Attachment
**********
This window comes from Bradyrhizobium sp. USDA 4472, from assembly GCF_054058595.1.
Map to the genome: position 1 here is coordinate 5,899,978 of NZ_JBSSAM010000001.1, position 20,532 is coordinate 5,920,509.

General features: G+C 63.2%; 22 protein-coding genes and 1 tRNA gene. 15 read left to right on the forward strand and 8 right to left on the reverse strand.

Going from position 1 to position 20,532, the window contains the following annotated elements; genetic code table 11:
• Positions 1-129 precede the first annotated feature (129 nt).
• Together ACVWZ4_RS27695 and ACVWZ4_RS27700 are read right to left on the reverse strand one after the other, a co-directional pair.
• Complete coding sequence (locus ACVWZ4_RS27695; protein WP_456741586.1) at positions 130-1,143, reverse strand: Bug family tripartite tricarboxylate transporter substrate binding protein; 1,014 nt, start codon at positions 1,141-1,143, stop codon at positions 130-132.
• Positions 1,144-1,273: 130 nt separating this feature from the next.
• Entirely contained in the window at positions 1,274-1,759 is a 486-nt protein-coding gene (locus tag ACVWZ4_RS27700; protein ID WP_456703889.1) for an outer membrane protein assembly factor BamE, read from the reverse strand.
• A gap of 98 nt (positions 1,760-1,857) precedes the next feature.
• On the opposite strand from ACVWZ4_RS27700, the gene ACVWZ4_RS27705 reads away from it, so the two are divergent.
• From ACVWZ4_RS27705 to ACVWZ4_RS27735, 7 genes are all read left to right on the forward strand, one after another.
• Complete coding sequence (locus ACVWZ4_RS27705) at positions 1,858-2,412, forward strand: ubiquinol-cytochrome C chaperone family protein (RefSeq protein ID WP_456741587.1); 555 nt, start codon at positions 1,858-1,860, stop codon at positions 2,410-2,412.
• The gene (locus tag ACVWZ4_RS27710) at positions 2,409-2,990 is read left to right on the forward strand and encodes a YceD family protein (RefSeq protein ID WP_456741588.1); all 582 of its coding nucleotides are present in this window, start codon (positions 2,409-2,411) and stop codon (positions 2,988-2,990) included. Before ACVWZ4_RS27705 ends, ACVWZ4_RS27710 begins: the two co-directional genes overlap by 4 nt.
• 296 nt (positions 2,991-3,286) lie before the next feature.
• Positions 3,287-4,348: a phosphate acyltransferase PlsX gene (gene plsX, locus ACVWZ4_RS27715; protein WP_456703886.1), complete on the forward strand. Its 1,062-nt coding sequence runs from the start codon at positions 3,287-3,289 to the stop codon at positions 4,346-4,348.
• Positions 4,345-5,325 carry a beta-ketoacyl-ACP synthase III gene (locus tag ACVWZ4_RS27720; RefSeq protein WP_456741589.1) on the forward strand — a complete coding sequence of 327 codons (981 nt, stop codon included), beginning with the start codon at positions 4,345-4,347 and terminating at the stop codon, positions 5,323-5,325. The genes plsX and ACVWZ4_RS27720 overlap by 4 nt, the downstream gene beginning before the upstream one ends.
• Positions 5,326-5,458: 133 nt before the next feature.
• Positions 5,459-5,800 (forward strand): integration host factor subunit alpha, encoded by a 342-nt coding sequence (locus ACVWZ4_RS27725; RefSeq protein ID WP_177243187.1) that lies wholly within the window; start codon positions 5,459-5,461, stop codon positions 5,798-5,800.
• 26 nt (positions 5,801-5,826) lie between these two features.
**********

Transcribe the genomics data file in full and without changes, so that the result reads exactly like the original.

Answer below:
This window comes from Bradyrhizobium sp. USDA 4472, from assembly GCF_054058595.1.
Map to the genome: position 1 here is coordinate 5,899,978 of NZ_JBSSAM010000001.1, position 20,532 is coordinate 5,920,509.

General features: G+C 63.2%; 22 protein-coding genes and 1 tRNA gene. 15 read left to right on the forward strand and 8 right to left on the reverse strand.

Going from position 1 to position 20,532, the window contains the following annotated elements; genetic code table 11:
• Positions 1-129 precede the first annotated feature (129 nt).
• Together ACVWZ4_RS27695 and ACVWZ4_RS27700 are read right to left on the reverse strand one after the other, a co-directional pair.
• Complete coding sequence (locus ACVWZ4_RS27695; protein WP_456741586.1) at positions 130-1,143, reverse strand: Bug family tripartite tricarboxylate transporter substrate binding protein; 1,014 nt, start codon at positions 1,141-1,143, stop codon at positions 130-132.
• Positions 1,144-1,273: 130 nt separating this feature from the next.
• Entirely contained in the window at positions 1,274-1,759 is a 486-nt protein-coding gene (locus tag ACVWZ4_RS27700; protein ID WP_456703889.1) for an outer membrane protein assembly factor BamE, read from the reverse strand.
• A gap of 98 nt (positions 1,760-1,857) precedes the next feature.
• On the opposite strand from ACVWZ4_RS27700, the gene ACVWZ4_RS27705 reads away from it, so the two are divergent.
• From ACVWZ4_RS27705 to ACVWZ4_RS27735, 7 genes are all read left to right on the forward strand, one after another.
• Complete coding sequence (locus ACVWZ4_RS27705) at positions 1,858-2,412, forward strand: ubiquinol-cytochrome C chaperone family protein (RefSeq protein ID WP_456741587.1); 555 nt, start codon at positions 1,858-1,860, stop codon at positions 2,410-2,412.
• The gene (locus tag ACVWZ4_RS27710) at positions 2,409-2,990 is read left to right on the forward strand and encodes a YceD family protein (RefSeq protein ID WP_456741588.1); all 582 of its coding nucleotides are present in this window, start codon (positions 2,409-2,411) and stop codon (positions 2,988-2,990) included. Before ACVWZ4_RS27705 ends, ACVWZ4_RS27710 begins: the two co-directional genes overlap by 4 nt.
• 296 nt (positions 2,991-3,286) lie before the next feature.
• Positions 3,287-4,348: a phosphate acyltransferase PlsX gene (gene plsX, locus ACVWZ4_RS27715; protein WP_456703886.1), complete on the forward strand. Its 1,062-nt coding sequence runs from the start codon at positions 3,287-3,289 to the stop codon at positions 4,346-4,348.
• Positions 4,345-5,325 carry a beta-ketoacyl-ACP synthase III gene (locus tag ACVWZ4_RS27720; RefSeq protein WP_456741589.1) on the forward strand — a complete coding sequence of 327 codons (981 nt, stop codon included), beginning with the start codon at positions 4,345-4,347 and terminating at the stop codon, positions 5,323-5,325. The genes plsX and ACVWZ4_RS27720 overlap by 4 nt, the downstream gene beginning before the upstream one ends.
• Positions 5,326-5,458: 133 nt before the next feature.
• Positions 5,459-5,800 (forward strand): integration host factor subunit alpha, encoded by a 342-nt coding sequence (locus ACVWZ4_RS27725; RefSeq protein ID WP_177243187.1) that lies wholly within the window; start codon positions 5,459-5,461, stop codon positions 5,798-5,800.
• 26 nt (positions 5,801-5,826) lie between these two features.